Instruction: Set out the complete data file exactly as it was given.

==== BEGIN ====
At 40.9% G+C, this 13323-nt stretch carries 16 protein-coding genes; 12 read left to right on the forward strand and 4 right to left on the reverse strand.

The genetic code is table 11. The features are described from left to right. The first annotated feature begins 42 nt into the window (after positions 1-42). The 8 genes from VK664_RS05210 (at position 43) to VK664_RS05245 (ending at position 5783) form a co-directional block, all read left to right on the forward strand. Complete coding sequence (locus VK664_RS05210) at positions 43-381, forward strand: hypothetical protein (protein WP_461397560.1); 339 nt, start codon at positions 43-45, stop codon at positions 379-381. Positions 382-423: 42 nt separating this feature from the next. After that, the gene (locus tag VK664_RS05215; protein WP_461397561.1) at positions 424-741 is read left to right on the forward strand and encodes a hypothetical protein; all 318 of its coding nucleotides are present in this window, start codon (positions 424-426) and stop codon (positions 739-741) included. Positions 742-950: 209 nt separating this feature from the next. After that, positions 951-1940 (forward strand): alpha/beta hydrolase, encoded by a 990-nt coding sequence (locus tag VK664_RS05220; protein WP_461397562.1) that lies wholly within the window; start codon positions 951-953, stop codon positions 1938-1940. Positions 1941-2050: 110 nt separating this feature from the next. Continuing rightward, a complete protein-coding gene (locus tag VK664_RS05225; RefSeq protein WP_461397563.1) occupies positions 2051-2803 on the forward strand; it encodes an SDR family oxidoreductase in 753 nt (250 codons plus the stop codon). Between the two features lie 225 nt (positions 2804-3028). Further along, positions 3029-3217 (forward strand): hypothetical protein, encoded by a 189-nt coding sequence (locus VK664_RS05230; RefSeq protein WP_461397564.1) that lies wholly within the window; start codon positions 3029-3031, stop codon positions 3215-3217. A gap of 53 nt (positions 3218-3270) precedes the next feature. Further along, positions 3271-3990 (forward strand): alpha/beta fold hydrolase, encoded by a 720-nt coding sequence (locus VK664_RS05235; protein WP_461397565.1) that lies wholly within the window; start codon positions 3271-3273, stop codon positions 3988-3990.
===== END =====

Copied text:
At 40.9% G+C, this 13323-nt stretch carries 16 protein-coding genes; 12 read left to right on the forward strand and 4 right to left on the reverse strand.

The genetic code is table 11. The features are described from left to right. The first annotated feature begins 42 nt into the window (after positions 1-42). The 8 genes from VK664_RS05210 (at position 43) to VK664_RS05245 (ending at position 5783) form a co-directional block, all read left to right on the forward strand. Complete coding sequence (locus VK664_RS05210) at positions 43-381, forward strand: hypothetical protein (protein WP_461397560.1); 339 nt, start codon at positions 43-45, stop codon at positions 379-381. Positions 382-423: 42 nt separating this feature from the next. After that, the gene (locus tag VK664_RS05215; protein WP_461397561.1) at positions 424-741 is read left to right on the forward strand and encodes a hypothetical protein; all 318 of its coding nucleotides are present in this window, start codon (positions 424-426) and stop codon (positions 739-741) included. Positions 742-950: 209 nt separating this feature from the next. After that, positions 951-1940 (forward strand): alpha/beta hydrolase, encoded by a 990-nt coding sequence (locus tag VK664_RS05220; protein WP_461397562.1) that lies wholly within the window; start codon positions 951-953, stop codon positions 1938-1940. Positions 1941-2050: 110 nt separating this feature from the next. Continuing rightward, a complete protein-coding gene (locus tag VK664_RS05225; RefSeq protein WP_461397563.1) occupies positions 2051-2803 on the forward strand; it encodes an SDR family oxidoreductase in 753 nt (250 codons plus the stop codon). Between the two features lie 225 nt (positions 2804-3028). Further along, positions 3029-3217 (forward strand): hypothetical protein, encoded by a 189-nt coding sequence (locus VK664_RS05230; RefSeq protein WP_461397564.1) that lies wholly within the window; start codon positions 3029-3031, stop codon positions 3215-3217. A gap of 53 nt (positions 3218-3270) precedes the next feature. Further along, positions 3271-3990 (forward strand): alpha/beta fold hydrolase, encoded by a 720-nt coding sequence (locus VK664_RS05235; protein WP_461397565.1) that lies wholly within the window; start codon positions 3271-3273, stop codon positions 3988-3990.